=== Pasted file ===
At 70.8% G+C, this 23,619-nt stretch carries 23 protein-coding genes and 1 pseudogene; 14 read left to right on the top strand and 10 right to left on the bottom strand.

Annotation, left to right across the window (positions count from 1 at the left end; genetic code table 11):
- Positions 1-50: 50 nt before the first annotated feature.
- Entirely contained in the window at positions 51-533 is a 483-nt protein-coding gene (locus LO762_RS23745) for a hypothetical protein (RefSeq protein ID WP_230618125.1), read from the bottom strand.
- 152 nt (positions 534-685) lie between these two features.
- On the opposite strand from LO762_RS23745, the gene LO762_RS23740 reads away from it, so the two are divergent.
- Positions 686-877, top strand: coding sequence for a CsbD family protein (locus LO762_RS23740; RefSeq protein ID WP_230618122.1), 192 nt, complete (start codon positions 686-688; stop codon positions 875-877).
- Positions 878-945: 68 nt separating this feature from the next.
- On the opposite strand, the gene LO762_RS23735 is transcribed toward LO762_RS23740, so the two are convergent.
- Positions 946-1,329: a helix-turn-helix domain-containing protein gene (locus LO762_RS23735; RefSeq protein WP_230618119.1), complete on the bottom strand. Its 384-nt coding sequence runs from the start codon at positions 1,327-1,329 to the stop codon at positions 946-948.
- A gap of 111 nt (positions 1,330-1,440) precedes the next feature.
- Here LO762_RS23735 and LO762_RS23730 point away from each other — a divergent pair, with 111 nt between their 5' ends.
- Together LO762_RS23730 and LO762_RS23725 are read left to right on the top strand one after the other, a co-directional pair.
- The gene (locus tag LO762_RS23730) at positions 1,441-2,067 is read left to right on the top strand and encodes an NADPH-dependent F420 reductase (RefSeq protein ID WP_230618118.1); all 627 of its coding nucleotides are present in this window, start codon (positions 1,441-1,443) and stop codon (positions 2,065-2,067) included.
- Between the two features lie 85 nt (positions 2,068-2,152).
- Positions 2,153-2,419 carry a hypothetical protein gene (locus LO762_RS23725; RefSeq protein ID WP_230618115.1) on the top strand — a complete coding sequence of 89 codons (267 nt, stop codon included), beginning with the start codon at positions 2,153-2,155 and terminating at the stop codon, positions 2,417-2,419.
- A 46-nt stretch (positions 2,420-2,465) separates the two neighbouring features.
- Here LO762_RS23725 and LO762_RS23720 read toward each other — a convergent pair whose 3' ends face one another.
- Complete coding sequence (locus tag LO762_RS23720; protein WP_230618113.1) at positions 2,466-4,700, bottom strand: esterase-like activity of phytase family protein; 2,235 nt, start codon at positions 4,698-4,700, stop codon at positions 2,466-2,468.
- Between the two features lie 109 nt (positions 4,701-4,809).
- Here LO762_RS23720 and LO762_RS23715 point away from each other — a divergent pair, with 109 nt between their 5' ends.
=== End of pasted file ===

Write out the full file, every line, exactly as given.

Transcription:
At 70.8% G+C, this 23,619-nt stretch carries 23 protein-coding genes and 1 pseudogene; 14 read left to right on the top strand and 10 right to left on the bottom strand.

Annotation, left to right across the window (positions count from 1 at the left end; genetic code table 11):
- Positions 1-50: 50 nt before the first annotated feature.
- Entirely contained in the window at positions 51-533 is a 483-nt protein-coding gene (locus LO762_RS23745) for a hypothetical protein (RefSeq protein ID WP_230618125.1), read from the bottom strand.
- 152 nt (positions 534-685) lie between these two features.
- On the opposite strand from LO762_RS23745, the gene LO762_RS23740 reads away from it, so the two are divergent.
- Positions 686-877, top strand: coding sequence for a CsbD family protein (locus LO762_RS23740; RefSeq protein ID WP_230618122.1), 192 nt, complete (start codon positions 686-688; stop codon positions 875-877).
- Positions 878-945: 68 nt separating this feature from the next.
- On the opposite strand, the gene LO762_RS23735 is transcribed toward LO762_RS23740, so the two are convergent.
- Positions 946-1,329: a helix-turn-helix domain-containing protein gene (locus LO762_RS23735; RefSeq protein WP_230618119.1), complete on the bottom strand. Its 384-nt coding sequence runs from the start codon at positions 1,327-1,329 to the stop codon at positions 946-948.
- A gap of 111 nt (positions 1,330-1,440) precedes the next feature.
- Here LO762_RS23735 and LO762_RS23730 point away from each other — a divergent pair, with 111 nt between their 5' ends.
- Together LO762_RS23730 and LO762_RS23725 are read left to right on the top strand one after the other, a co-directional pair.
- The gene (locus tag LO762_RS23730) at positions 1,441-2,067 is read left to right on the top strand and encodes an NADPH-dependent F420 reductase (RefSeq protein ID WP_230618118.1); all 627 of its coding nucleotides are present in this window, start codon (positions 1,441-1,443) and stop codon (positions 2,065-2,067) included.
- Between the two features lie 85 nt (positions 2,068-2,152).
- Positions 2,153-2,419 carry a hypothetical protein gene (locus LO762_RS23725; RefSeq protein ID WP_230618115.1) on the top strand — a complete coding sequence of 89 codons (267 nt, stop codon included), beginning with the start codon at positions 2,153-2,155 and terminating at the stop codon, positions 2,417-2,419.
- A 46-nt stretch (positions 2,420-2,465) separates the two neighbouring features.
- Here LO762_RS23725 and LO762_RS23720 read toward each other — a convergent pair whose 3' ends face one another.
- Complete coding sequence (locus tag LO762_RS23720; protein WP_230618113.1) at positions 2,466-4,700, bottom strand: esterase-like activity of phytase family protein; 2,235 nt, start codon at positions 4,698-4,700, stop codon at positions 2,466-2,468.
- Between the two features lie 109 nt (positions 4,701-4,809).
- Here LO762_RS23720 and LO762_RS23715 point away from each other — a divergent pair, with 109 nt between their 5' ends.